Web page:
Implementing Batch Updates

Follow the implementation guidelines in this chapter to avoid common pitfalls and produce maintainable code. You will learn how to:

Impacts of Using a Batch Update

Batch updates run faster than processing the Core Data entities yourself in code because they operate in the persistent store itself, at the SQL level. As part of this difference, the changes enacted on the persistent store are not reflected in the objects that are currently in memory.

After a batch update has been executed, refresh any objects that are in memory that may be affected by the changes made in the persistent store.

Validation Rules

When you use batch updates any validation rules that are a part of the data model are not enforced when the batch update is executed. Therefore, ensure that any changes caused by the batch update will continue to pass the validation rules.

Setting Up a batch update

The goal of a batch update is to change one or more properties on a specific entity that is stored in a persistent store in Core Data. A batch update cannot be used to alter relationships, delete entities, or create new entities. To start a batch update, you create an NSBatchUpdateRequest object which has a number of similarities to an NSFetchRequest.

let request = NSBatchUpdateRequest(entityName: "Employee")
let predicate = NSPredicate(format: "salary > %@", 10000.00)
request.predicate = predicate

Creating an NSBatchUpdateRequest is nearly identical to creating an NSFetchRequest because the initial actions are the same: declare what entity is being accessed, filter down to the subset of entities that need to be accessed.

Once you have declared what entities you wish to update, you need to specify what changes need to be made:

request.propertiesToUpdate = ["terminationDate" : NSDate()]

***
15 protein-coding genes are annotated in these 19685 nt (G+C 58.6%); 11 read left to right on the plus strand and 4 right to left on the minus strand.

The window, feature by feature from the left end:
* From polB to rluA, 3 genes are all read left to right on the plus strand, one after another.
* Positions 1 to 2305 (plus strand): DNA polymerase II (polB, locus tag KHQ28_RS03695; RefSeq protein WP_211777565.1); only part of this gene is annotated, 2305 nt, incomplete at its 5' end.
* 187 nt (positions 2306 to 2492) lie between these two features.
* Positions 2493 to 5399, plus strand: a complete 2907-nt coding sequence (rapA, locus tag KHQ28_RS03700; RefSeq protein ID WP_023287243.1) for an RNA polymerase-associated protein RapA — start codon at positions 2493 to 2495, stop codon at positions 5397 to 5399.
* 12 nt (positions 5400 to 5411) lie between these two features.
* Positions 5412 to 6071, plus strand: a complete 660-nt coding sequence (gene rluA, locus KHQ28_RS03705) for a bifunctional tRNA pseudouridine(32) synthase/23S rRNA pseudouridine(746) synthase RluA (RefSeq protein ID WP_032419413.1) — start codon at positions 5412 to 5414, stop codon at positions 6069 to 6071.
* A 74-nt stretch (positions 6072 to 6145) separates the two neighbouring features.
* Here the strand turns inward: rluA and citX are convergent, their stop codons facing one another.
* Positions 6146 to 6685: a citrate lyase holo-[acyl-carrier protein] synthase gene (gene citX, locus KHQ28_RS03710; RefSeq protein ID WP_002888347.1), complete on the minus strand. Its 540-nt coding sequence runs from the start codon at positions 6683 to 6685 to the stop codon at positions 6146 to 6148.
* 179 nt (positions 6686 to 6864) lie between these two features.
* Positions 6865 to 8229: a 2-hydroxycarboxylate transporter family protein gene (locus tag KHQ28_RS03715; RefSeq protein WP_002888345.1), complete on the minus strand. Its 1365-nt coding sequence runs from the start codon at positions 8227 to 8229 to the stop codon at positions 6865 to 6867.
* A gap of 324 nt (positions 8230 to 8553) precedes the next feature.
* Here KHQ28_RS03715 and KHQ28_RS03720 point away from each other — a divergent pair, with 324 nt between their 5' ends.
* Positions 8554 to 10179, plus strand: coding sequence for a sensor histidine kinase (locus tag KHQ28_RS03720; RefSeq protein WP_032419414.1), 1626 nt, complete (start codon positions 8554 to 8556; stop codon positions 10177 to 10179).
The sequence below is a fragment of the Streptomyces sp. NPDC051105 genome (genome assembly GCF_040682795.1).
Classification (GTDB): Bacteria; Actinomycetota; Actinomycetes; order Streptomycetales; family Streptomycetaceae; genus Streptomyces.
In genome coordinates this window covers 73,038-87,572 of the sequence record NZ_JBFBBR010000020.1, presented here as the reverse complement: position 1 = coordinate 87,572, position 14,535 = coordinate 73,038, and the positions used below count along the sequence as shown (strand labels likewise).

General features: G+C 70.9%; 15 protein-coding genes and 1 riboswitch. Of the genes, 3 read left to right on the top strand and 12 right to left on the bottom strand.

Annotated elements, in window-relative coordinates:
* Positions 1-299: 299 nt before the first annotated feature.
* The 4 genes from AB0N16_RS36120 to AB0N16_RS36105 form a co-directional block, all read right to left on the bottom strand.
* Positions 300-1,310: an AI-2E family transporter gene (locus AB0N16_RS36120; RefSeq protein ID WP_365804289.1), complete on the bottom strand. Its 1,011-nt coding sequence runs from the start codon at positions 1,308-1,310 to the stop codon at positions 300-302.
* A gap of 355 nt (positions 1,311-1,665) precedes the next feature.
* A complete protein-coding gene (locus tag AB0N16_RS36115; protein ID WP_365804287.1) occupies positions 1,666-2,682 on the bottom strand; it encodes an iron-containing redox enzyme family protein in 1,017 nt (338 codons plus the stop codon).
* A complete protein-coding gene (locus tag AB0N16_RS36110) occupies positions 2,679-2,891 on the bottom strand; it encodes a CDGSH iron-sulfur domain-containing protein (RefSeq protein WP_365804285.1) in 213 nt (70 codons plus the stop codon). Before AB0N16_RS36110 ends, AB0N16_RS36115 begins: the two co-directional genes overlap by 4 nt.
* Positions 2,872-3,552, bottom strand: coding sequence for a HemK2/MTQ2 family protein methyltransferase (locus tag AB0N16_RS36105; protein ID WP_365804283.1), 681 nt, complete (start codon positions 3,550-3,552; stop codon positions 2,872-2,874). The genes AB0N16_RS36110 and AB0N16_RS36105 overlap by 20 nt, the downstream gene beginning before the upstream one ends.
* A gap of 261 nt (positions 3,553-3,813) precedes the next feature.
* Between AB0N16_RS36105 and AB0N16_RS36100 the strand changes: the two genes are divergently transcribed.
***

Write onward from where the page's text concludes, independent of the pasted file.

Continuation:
The propertiesToUpdate dictionary can have one or more key/value pairs so that multiple changes can be performed during one execution. These changes cannot be calculated or dynamic in any way; that is, they cannot contain any logic beyond the filtering that is available in the predicate.

Executing a batch update

After the NSBatchUpdateRequest is constructed, it is executed against an NSManagedObjectContext:

do {
    let result = try moc.executeRequest(request)
} catch {
    fatalError("Failed to execute request: \(error)")

The call to executeRequest() can throw an error and therefore requires the try keyword. If the call fails, the error can be reported. When the executeRequest completes successfully, a response is received. That response can take one of several forms. The form of the response is determined by setting the resultType property on the NSBatchUpdateRequest. The default value is NSStatusOnlyResultType, which returns nothing. The other two options are:

The resultType needs to be set prior to the execution of the NSBatchUpdateRequest. Regardless of which resultType that is set, the execution of the NSBatchUpdateRequest returns an NSPersistentStoreResult instance. If the resultType is set to either NSUpdatedObjectIDsResultType or NSUpdatedObjectsCountResultType, the value of the result property inside of the NSPersistentStoreResult instance is set.

Updating Your Application After Execution

If the entities that are being updated are not loaded into memory, then there is no need to update your application with the changes. However, if you are making changes to entities in the persistence layer and you may have those entities in memory at the same time, it is important that you notify the application that the objects in memory are stale and need to be refreshed.

To do this, you first need to make sure the resultType of the NSBatchUpdateRequest is set to NSBatchUpdateRequestResultType.updatedObjectIDsResultType before the request is executed. When the request has completed successfully, the resulting NSPersistentStoreResult instance that is returned has an array of NSManagedObjectID instances referenced in the result property. That array of NSManagedObjectID instances can then be used to update one or more NSManagedObjectContext instances.

do {
    let result = try managedObjectContext.execute(request) as? NSBatchUpdateResult
    let objectIDArray = result?.result as? [NSManagedObjectID]
    let changes = [NSUpdatedObjectsKey : objectIDArray]
    NSManagedObjectContext.mergeChangesFromRemoteContextSave(changes, [moc])
} catch {
    fatalError("Failed to perform batch update: \(error)")

By calling mergeChangesFromRemoteContextSave, all of the NSManagedObjectContext instances that are referenced are notified that the list of entities referenced with the NSManagedObjectID array have changed and that the objects in memory are stale. This causes the referenced NSManagedObjectContext instances to refresh any objects they have loaded that match the NSManagedObjectID instances in the array.